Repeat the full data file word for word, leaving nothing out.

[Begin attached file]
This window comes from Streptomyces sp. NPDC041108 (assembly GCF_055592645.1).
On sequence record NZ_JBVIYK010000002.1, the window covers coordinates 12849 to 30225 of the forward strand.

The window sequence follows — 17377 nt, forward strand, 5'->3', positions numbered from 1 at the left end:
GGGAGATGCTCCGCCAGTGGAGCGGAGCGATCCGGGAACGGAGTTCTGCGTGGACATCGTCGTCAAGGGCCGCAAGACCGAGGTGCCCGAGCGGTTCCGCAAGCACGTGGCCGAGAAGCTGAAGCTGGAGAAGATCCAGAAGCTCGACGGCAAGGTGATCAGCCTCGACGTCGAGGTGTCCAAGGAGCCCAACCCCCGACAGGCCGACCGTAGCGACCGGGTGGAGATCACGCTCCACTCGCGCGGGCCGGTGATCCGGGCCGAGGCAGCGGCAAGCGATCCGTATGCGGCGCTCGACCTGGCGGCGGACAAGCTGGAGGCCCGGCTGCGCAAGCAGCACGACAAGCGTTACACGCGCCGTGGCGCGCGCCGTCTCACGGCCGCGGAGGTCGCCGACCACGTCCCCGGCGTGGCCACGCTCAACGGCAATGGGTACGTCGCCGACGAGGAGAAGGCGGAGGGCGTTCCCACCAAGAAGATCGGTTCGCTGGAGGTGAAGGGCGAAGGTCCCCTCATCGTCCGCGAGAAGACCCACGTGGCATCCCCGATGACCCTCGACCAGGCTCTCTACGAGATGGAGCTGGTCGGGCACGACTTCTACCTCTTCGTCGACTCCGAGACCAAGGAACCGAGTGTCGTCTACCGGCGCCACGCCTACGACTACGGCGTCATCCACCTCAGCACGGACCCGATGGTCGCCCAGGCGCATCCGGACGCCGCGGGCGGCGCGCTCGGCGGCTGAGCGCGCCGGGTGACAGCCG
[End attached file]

This window comes from Streptomyces sp. NPDC041108 (assembly GCF_055592645.1).
On sequence record NZ_JBVIYK010000002.1, the window covers coordinates 12849 to 30225 of the forward strand.

The window sequence follows — 17377 nt, forward strand, 5'->3', positions numbered from 1 at the left end:
GGGAGATGCTCCGCCAGTGGAGCGGAGCGATCCGGGAACGGAGTTCTGCGTGGACATCGTCGTCAAGGGCCGCAAGACCGAGGTGCCCGAGCGGTTCCGCAAGCACGTGGCCGAGAAGCTGAAGCTGGAGAAGATCCAGAAGCTCGACGGCAAGGTGATCAGCCTCGACGTCGAGGTGTCCAAGGAGCCCAACCCCCGACAGGCCGACCGTAGCGACCGGGTGGAGATCACGCTCCACTCGCGCGGGCCGGTGATCCGGGCCGAGGCAGCGGCAAGCGATCCGTATGCGGCGCTCGACCTGGCGGCGGACAAGCTGGAGGCCCGGCTGCGCAAGCAGCACGACAAGCGTTACACGCGCCGTGGCGCGCGCCGTCTCACGGCCGCGGAGGTCGCCGACCACGTCCCCGGCGTGGCCACGCTCAACGGCAATGGGTACGTCGCCGACGAGGAGAAGGCGGAGGGCGTTCCCACCAAGAAGATCGGTTCGCTGGAGGTGAAGGGCGAAGGTCCCCTCATCGTCCGCGAGAAGACCCACGTGGCATCCCCGATGACCCTCGACCAGGCTCTCTACGAGATGGAGCTGGTCGGGCACGACTTCTACCTCTTCGTCGACTCCGAGACCAAGGAACCGAGTGTCGTCTACCGGCGCCACGCCTACGACTACGGCGTCATCCACCTCAGCACGGACCCGATGGTCGCCCAGGCGCATCCGGACGCCGCGGGCGGCGCGCTCGGCGGCTGAGCGCGCCGGGTGACAGCCG